Over the last couple of years, there has been a lot of hype around robotic process automation. This makes a lot of sense if you consider that in 2018 Gartner was already labeling it “the fastest growing segment of the global enterprise software market” (with a revenue growth of 63%).
Moreover, based on a Dave Vellante study conducted between April 2019 and 2020, RPA was the technology with the highest adoption rate, together with machine learning and artificial intelligence. Yet, RPA implementation has led to mixed results for companies across the world and across industries.
According to the Deloitte RPA Survey The robots are ready, Are you?, only 3% of the surveyed organizations have scaled beyond 50 software robots, which confirms that scaling to enterprise-wide use, despite being the envisaged completion of the automation journey, is still a serious burden. Another research conducted by EY corroborates this result and shows that as many as half the RPA projects initially fail.
We can learn from these mixed results that it is mandatory to keep our feet on the ground and not fall for the hype, while at the same time hold on to the positive facts about automation. Achieving this balance is crucial now, in the climate of the ongoing coronavirus pandemic and its expected daunting economic effects.
The key to automation is to assist organisations to remain competitive or even improve across a rather uncertain business environment. And the first step in order to get the best out of your RPA implementation is to start well, meaning to pick the most suitable processes for automation. If you want to find out more, take a look at this article about 8 questions to ask about processes before implementing RPA.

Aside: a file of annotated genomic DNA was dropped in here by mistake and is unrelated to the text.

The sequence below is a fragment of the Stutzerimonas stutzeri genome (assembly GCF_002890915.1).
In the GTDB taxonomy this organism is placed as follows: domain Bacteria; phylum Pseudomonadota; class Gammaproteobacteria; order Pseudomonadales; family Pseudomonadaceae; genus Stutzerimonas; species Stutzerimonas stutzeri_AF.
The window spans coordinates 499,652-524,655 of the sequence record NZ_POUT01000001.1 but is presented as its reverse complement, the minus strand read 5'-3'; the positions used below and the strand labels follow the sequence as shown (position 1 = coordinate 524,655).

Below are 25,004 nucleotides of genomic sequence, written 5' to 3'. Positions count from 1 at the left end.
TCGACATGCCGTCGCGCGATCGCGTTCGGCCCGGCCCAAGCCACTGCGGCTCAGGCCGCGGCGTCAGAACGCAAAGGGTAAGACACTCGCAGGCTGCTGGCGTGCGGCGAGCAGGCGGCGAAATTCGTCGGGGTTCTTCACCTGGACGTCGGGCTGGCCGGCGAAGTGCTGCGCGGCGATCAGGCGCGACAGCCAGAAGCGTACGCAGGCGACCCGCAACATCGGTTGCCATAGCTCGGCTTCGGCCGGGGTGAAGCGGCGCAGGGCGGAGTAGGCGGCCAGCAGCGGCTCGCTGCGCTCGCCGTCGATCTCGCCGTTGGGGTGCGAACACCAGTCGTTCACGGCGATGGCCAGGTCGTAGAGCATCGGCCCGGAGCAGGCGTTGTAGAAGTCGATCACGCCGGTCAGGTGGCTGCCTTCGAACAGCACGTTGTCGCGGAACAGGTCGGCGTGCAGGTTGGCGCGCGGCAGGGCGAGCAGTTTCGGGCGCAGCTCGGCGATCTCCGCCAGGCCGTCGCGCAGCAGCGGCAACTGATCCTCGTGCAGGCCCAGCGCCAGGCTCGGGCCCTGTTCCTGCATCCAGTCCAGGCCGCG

The list below aims to provide some guidelines for making the most out of software robots deployment. These are a few ways that can make RPA implementation a very good starting point for your company’s long and winding automation journey.
1. Start with a ‘bird’s eye view’ over the automation process
A centralised model is our recommendation because it ensures an integrated and coherent long-term vision of the road towards RPA deployment. A robotic Centre of Excellence (CoE) provides the institutional framework that fosters the development of the automation project beyond the implementation stage, towards scaling oriented deployment, while maintaining high standards across these different levels of automation maturity.
It is a multidisciplinary team, including IT, C-suite, marketing, and department representatives. Oversight from the CoE sets out a proper, holistic maintenance of the RPA project. Additionally, it can help you to coordinate the change of company culture which can help your employees to assimilate software robots into their perception of the workflow.
2. Make a goal oriented choice of the automatable processes
Questions regarding what you need automation for, for which processes, and in which departments should guide the selection of automation opportunities. Assuming that your overarching objective is to attain the RPA benefits in the least amount of time, your top candidates should be processes that have the following features:
Running a cost - benefit analysis of automating the shortlisted candidate processes will help you make the final decision.
3. Use RPA performance metrics to track progress along the way